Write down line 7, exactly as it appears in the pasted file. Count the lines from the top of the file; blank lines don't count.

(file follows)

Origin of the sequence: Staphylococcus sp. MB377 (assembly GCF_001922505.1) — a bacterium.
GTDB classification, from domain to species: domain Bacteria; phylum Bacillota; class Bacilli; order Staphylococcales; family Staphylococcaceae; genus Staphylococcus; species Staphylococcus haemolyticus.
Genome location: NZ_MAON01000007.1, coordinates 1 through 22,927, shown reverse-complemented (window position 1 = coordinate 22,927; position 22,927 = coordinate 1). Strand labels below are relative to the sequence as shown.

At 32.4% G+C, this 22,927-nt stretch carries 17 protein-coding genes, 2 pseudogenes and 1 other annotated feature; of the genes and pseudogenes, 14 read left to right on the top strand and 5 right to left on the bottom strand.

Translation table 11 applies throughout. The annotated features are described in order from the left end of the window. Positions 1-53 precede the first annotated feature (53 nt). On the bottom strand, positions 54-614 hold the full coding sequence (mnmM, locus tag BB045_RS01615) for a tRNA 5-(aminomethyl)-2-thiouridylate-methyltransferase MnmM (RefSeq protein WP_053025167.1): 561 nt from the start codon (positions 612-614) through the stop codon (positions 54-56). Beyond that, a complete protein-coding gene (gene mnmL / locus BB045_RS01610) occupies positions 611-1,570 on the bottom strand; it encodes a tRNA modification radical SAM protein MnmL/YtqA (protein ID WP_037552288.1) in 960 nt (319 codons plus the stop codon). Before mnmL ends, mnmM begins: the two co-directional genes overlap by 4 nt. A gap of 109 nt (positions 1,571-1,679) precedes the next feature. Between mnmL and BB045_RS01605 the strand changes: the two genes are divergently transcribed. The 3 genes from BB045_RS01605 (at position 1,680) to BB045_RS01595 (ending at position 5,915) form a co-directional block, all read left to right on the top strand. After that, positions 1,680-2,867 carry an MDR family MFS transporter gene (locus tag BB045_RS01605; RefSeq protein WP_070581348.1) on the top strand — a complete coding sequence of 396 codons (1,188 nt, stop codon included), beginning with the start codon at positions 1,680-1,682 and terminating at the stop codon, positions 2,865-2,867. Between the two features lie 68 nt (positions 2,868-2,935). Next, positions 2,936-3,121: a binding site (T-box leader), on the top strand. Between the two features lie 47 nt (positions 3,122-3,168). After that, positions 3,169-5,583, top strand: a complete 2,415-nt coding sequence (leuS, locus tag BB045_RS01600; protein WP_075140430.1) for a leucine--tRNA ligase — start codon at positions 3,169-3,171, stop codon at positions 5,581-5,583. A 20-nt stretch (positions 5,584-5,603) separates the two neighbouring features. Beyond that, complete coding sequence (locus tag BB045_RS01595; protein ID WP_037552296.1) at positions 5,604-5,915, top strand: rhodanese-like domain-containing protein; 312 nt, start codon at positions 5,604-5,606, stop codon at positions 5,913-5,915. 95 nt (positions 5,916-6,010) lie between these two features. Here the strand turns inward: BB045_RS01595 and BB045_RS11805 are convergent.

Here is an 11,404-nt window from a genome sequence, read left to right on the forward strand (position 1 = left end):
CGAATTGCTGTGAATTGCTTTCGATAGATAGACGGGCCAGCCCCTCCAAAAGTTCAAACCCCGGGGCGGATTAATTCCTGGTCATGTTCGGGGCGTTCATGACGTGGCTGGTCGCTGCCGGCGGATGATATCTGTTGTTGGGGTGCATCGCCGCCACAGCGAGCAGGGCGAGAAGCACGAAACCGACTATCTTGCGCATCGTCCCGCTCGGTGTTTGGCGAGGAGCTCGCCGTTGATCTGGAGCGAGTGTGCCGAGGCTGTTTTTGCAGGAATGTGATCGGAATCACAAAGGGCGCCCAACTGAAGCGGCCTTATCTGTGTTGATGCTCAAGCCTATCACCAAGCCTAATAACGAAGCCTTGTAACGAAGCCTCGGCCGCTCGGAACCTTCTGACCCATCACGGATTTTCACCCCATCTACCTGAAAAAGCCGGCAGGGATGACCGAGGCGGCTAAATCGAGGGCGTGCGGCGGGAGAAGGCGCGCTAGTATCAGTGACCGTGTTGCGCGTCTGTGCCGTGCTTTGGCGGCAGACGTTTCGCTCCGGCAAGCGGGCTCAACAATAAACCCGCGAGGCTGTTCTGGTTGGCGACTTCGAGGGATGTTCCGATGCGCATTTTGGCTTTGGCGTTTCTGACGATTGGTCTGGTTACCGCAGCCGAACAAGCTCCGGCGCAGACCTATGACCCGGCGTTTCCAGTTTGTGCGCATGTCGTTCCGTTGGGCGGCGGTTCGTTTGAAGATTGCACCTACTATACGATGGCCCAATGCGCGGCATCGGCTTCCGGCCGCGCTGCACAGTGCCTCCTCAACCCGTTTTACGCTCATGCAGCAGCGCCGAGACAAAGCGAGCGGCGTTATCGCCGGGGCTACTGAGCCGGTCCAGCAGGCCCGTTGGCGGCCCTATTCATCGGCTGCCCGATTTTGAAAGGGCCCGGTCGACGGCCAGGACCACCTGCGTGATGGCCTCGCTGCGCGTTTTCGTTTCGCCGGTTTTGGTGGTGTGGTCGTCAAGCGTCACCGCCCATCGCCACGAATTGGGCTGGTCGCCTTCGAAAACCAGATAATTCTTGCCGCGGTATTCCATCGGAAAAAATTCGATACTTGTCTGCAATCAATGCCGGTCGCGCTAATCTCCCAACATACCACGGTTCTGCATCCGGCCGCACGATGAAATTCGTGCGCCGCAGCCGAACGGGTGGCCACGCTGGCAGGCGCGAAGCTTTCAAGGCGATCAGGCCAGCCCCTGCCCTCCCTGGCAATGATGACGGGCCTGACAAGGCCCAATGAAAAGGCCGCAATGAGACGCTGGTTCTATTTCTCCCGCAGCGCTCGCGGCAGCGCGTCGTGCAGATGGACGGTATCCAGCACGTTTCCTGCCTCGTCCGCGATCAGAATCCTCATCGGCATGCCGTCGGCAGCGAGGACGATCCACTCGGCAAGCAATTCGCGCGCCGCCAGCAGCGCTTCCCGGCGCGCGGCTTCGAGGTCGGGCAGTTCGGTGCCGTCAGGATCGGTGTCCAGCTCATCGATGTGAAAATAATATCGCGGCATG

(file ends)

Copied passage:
CGAATTGCTGTGAATTGCTTTCGATAGATAGACGGGCCAGCCCCTCCAAAAGTTCAAACCCCGGGGCGGATTAATTCCTGGTCATGTTCGGGGCGTTCATGACGTGGCTGGTCGCTGCCGGCGGATGATATCTGTTGTTGGGGTGCATCGCCGCCACAGCGAGCAGGGCGAGAAGCACGAAACCGACTATCTTGCGCATCGTCCCGCTCGGTGTTTGGCGAGGAGCTCGCCGTTGATCTGGAGCGAGTGTGCCGAGGCTGTTTTTGCAGGAATGTGATCGGAATCACAAAGGGCGCCCAACTGAAGCGGCCTTATCTGTGTTGATGCTCAAGCCTATCACCAAGCCTAATAACGAAGCCTTGTAACGAAGCCTCGGCCGCTCGGAACCTTCTGACCCATCACGGATTTTCACCCCATCTACCTGAAAAAGCCGGCAGGGATGACCGAGGCGGCTAAATCGAGGGCGTGCGGCGGGAGAAGGCGCGCTAGTATCAGTGACCGTGTTGCGCGTCTGTGCCGTGCTTTGGCGGCAGACGTTTCGCTCCGGCAAGCGGGCTCAACAATAAACCCGCGAGGCTGTTCTGGTTGGCGACTTCGAGGGATGTTCCGATGCGCATTTTGGCTTTGGCGTTTCTGACGATTGGTCTGGTTACCGCAGCCGAACAAGCTCCGGCGCAGACCTATGACCCGGCGTTTCCAGTTTGTGCGCATGTCGTTCCGTTGGGCGGCGGTTCGTTTGAAGATTGCACCTACTATACGATGGCCCAATGCGCGGCATCGGCTTCCGGCCGCGCTGCACAGTGCCTCCTCAACCCGTTTTACGCTCATGCAGCAGCGCCGAGACAAAGCGAGCGGCGTTATCGCCGGGGCTACTGAGCCGGTCCAGCAGGCCCGTTGGCGGCCCTATTCATCGGCTGCCCGATTTTGAAAGGGCCCGGTCGACGGCCAGGACCACCTGCGTGATGGCCTCGCTGCGCGTTTTCGTTTCGCCGGTTTTGGTGGTGTGGTCGTCAAGCGTCACCGCCCATCGCCACGAATTGGGCTGGTCGCCTTCGAAAACCAGATAATTCTTGCCGCGGTATTCCATCGGAAAAAATTCGATACTTGTCTGCAATCAATGCCGGTCGCGCTAATCTCCCAACATACCACGGTTCTGCATCCGGCCGCACGATGAAATTCGTGCGCCGCAGCCGAACGGGTGGCCACGCTGGCAGGCGCGAAGCTTTCAAGGCGATCAGGCCAGCCCCTGCCCTCCCTGGCAATGATGACGGGCCTGACAAGGCCCAATGAAAAGGCCGCAATGAGACGCTGGTTCTATTTCTCCCGCAGCGCTCGCGGCAGCGCGTCGTGCAGATGGACGGTATCCAGCACGTTTCCTGCCTCGTCCGCGATCAGAATCCTCATCGGCATGCCGTCGGCAGCGAGGACGATCCACTCGGCAAGCAATTCGCGCGCCGCCAGCAGCGCTTCCCGGCGCGCGGCTTCGAGGTCGGGCAGTTCGGTGCCGTCAGGATCGGTGTCCAGCTCATCGATGTGAAAATAATATCGCGGCATG